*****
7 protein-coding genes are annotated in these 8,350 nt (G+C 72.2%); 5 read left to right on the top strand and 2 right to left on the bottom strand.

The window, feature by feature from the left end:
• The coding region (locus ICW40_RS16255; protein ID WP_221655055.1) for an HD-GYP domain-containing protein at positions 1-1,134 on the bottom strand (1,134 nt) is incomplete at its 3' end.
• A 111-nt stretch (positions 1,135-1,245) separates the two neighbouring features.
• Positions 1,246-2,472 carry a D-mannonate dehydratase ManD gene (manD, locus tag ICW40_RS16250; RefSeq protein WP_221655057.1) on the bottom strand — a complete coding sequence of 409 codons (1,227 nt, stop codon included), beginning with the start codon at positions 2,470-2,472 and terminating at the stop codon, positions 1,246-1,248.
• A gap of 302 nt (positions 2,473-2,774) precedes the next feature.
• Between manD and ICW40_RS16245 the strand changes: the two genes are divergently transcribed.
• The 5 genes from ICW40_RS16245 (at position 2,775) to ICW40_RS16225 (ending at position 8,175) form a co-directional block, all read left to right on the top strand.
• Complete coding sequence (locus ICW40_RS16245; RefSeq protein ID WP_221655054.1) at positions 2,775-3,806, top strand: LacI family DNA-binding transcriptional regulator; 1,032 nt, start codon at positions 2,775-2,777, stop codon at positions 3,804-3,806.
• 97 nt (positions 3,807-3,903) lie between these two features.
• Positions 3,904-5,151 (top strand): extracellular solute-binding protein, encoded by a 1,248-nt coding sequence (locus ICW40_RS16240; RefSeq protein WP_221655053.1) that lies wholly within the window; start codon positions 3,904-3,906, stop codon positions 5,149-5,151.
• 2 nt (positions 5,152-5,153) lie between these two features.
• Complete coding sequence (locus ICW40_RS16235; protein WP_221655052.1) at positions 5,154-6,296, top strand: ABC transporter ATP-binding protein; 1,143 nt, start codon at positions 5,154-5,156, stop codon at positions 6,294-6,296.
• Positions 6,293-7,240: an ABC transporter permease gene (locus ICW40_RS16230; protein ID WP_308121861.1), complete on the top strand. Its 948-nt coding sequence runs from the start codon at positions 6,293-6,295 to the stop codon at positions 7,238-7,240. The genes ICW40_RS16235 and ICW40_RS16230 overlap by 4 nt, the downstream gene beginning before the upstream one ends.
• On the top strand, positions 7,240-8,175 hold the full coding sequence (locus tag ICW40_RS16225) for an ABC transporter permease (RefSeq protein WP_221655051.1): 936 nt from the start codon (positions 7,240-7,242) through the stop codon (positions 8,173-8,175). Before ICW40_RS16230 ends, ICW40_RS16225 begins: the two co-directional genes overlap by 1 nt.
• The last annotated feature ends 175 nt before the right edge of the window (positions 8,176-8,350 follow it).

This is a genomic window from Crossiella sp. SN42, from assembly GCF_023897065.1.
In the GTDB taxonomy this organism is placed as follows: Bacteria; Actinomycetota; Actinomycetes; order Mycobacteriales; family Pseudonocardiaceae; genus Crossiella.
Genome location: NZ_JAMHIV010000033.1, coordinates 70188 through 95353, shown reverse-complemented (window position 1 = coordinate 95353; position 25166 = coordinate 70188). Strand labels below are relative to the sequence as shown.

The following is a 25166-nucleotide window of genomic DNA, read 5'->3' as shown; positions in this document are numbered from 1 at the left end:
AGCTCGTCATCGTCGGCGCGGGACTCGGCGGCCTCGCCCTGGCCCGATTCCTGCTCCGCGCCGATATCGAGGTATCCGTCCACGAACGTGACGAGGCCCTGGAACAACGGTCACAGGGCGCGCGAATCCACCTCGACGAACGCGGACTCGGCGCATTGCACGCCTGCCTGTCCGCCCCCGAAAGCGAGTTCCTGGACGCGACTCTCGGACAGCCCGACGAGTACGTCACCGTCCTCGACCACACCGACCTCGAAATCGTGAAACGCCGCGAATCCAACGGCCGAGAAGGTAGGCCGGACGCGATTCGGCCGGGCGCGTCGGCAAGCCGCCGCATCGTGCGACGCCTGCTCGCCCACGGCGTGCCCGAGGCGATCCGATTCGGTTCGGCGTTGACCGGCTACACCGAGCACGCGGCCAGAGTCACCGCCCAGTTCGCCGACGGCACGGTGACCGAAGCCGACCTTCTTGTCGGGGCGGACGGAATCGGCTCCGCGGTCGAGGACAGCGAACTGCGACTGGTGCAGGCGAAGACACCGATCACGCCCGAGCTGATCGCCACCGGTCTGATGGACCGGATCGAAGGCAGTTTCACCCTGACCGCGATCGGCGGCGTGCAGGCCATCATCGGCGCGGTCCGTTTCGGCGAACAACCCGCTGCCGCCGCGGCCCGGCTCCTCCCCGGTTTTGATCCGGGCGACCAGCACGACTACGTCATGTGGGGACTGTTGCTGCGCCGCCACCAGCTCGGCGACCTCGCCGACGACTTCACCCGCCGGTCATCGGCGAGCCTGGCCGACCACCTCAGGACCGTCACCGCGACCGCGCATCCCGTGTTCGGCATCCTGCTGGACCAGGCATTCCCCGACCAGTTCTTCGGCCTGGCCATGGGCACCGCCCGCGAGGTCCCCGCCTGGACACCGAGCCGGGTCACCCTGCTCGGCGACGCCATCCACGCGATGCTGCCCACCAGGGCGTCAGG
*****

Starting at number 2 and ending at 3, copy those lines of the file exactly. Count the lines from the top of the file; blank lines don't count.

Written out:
The window, feature by feature from the left end:
• The coding region (locus ICW40_RS16255; protein ID WP_221655055.1) for an HD-GYP domain-containing protein at positions 1-1,134 on the bottom strand (1,134 nt) is incomplete at its 3' end.